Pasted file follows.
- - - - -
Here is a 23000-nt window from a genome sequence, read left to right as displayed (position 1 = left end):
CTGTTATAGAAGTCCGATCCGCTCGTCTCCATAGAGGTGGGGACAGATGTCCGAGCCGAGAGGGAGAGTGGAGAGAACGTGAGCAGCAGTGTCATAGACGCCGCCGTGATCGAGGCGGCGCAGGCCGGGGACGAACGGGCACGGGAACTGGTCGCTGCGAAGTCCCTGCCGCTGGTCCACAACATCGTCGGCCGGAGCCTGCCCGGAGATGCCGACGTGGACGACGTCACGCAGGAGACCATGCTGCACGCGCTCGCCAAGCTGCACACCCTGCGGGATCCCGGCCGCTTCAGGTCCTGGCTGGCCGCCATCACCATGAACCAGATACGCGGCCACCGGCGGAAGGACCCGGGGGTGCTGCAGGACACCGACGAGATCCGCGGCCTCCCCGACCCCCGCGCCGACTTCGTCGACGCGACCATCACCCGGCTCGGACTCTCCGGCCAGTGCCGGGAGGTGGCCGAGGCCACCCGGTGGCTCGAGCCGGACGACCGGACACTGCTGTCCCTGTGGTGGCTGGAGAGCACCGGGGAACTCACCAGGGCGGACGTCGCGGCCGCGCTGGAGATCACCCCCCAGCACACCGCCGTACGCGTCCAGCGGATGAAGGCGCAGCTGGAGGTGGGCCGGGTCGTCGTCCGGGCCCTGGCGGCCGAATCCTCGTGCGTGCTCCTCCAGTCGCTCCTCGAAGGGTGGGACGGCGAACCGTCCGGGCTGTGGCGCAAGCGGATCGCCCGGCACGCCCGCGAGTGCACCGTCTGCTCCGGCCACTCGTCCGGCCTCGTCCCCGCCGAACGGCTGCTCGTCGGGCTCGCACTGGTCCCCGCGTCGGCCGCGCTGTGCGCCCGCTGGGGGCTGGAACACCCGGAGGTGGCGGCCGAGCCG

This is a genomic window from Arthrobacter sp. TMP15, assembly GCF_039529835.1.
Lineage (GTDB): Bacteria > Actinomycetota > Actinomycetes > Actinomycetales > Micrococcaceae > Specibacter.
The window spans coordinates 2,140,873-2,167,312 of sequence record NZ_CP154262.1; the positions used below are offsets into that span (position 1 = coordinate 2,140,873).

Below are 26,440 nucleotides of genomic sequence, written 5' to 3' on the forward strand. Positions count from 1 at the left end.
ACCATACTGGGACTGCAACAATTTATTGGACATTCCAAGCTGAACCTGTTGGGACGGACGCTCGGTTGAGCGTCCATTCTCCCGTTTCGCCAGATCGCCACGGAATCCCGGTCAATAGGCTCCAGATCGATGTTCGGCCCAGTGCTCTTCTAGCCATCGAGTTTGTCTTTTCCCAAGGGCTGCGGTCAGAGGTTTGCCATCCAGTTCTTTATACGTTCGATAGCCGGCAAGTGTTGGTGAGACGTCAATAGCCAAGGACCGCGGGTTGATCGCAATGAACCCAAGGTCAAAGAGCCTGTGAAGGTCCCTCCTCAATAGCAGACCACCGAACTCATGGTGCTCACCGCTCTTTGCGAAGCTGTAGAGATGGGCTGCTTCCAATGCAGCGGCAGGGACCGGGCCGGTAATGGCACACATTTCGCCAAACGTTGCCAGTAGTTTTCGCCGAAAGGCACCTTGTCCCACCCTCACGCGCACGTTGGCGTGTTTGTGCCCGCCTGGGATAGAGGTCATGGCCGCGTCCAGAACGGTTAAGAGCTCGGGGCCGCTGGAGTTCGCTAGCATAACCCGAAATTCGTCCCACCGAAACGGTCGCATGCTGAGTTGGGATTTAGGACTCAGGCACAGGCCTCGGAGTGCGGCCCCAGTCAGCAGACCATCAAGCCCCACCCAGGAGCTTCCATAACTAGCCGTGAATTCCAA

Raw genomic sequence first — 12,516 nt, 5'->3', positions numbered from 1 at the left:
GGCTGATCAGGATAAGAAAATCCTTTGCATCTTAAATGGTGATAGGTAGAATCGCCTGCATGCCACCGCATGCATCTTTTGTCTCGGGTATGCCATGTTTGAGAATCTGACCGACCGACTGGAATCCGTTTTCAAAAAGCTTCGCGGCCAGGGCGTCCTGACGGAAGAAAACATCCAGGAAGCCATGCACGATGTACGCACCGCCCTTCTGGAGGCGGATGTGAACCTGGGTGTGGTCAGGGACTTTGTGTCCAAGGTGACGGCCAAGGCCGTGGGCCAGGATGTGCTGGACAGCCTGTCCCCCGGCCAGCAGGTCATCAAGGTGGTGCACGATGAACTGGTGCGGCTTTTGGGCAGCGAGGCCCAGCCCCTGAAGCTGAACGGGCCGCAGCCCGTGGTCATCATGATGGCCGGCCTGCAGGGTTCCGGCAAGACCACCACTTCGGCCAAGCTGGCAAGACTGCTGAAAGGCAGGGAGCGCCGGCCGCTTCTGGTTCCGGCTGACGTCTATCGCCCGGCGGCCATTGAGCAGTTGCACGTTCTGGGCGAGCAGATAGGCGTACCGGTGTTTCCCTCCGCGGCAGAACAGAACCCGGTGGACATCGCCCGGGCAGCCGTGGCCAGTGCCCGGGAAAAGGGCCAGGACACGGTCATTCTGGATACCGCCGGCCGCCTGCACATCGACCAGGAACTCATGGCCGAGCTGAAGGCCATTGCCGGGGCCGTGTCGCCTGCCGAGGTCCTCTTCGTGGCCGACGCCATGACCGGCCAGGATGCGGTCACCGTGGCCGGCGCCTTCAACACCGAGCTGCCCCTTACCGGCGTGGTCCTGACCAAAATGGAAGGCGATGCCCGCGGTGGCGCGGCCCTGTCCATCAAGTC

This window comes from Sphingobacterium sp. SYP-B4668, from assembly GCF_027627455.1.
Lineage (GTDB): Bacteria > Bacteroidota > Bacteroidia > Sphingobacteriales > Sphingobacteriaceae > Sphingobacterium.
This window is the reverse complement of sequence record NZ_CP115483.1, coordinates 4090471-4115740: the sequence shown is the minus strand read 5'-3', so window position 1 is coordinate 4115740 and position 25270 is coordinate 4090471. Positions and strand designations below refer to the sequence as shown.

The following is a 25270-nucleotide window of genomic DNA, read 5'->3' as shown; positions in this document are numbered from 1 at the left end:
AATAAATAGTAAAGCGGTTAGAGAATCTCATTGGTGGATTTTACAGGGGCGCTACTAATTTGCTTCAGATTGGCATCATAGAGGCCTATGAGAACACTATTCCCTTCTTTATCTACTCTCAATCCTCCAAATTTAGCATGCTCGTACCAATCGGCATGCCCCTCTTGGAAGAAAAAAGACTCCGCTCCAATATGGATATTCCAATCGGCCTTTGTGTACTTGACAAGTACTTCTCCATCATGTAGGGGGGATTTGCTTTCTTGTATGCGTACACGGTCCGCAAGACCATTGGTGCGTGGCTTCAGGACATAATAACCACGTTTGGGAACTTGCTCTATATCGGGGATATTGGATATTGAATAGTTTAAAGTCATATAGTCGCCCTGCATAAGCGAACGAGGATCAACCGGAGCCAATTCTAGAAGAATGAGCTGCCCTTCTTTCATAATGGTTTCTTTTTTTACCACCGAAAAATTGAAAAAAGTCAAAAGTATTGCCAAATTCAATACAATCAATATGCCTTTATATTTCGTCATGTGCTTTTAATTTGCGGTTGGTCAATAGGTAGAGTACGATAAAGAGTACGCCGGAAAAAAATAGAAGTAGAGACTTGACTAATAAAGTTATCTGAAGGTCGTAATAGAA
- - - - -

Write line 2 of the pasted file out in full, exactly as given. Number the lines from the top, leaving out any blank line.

CTGTTATAGAAGTCCGATCCGCTCGTCTCCATAGAGGTGGGGACAGATGTCCGAGCCGAGAGGGAGAGTGGAGAGAACGTGAGCAGCAGTGTCATAGACGCCGCCGTGATCGAGGCGGCGCAGGCCGGGGACGAACGGGCACGGGAACTGGTCGCTGCGAAGTCCCTGCCGCTGGTCCACAACATCGTCGGCCGGAGCCTGCCCGGAGATGCCGACGTGGACGACGTCACGCAGGAGACCATGCTGCACGCGCTCGCCAAGCTGCACACCCTGCGGGATCCCGGCCGCTTCAGGTCCTGGCTGGCCGCCATCACCATGAACCAGATACGCGGCCACCGGCGGAAGGACCCGGGGGTGCTGCAGGACACCGACGAGATCCGCGGCCTCCCCGACCCCCGCGCCGACTTCGTCGACGCGACCATCACCCGGCTCGGACTCTCCGGCCAGTGCCGGGAGGTGGCCGAGGCCACCCGGTGGCTCGAGCCGGACGACCGGACACTGCTGTCCCTGTGGTGGCTGGAGAGCACCGGGGAACTCACCAGGGCGGACGTCGCGGCCGCGCTGGAGATCACCCCCCAGCACACCGCCGTACGCGTCCAGCGGATGAAGGCGCAGCTGGAGGTGGGCCGGGTCGTCGTCCGGGCCCTGGCGGCCGAATCCTCGTGCGTGCTCCTCCAGTCGCTCCTCGAAGGGTGGGACGGCGAACCGTCCGGGCTGTGGCGCAAGCGGATCGCCCGGCACGCCCGCGAGTGCACCGTCTGCTCCGGCCACTCGTCCGGCCTCGTCCCCGCCGAACGGCTGCTCGTCGGGCTCGCACTGGTCCCCGCGTCGGCCGCGCTGTGCGCCCGCTGGGGGCTGGAACACCCGGAGGTGGCGGCCGAGCCG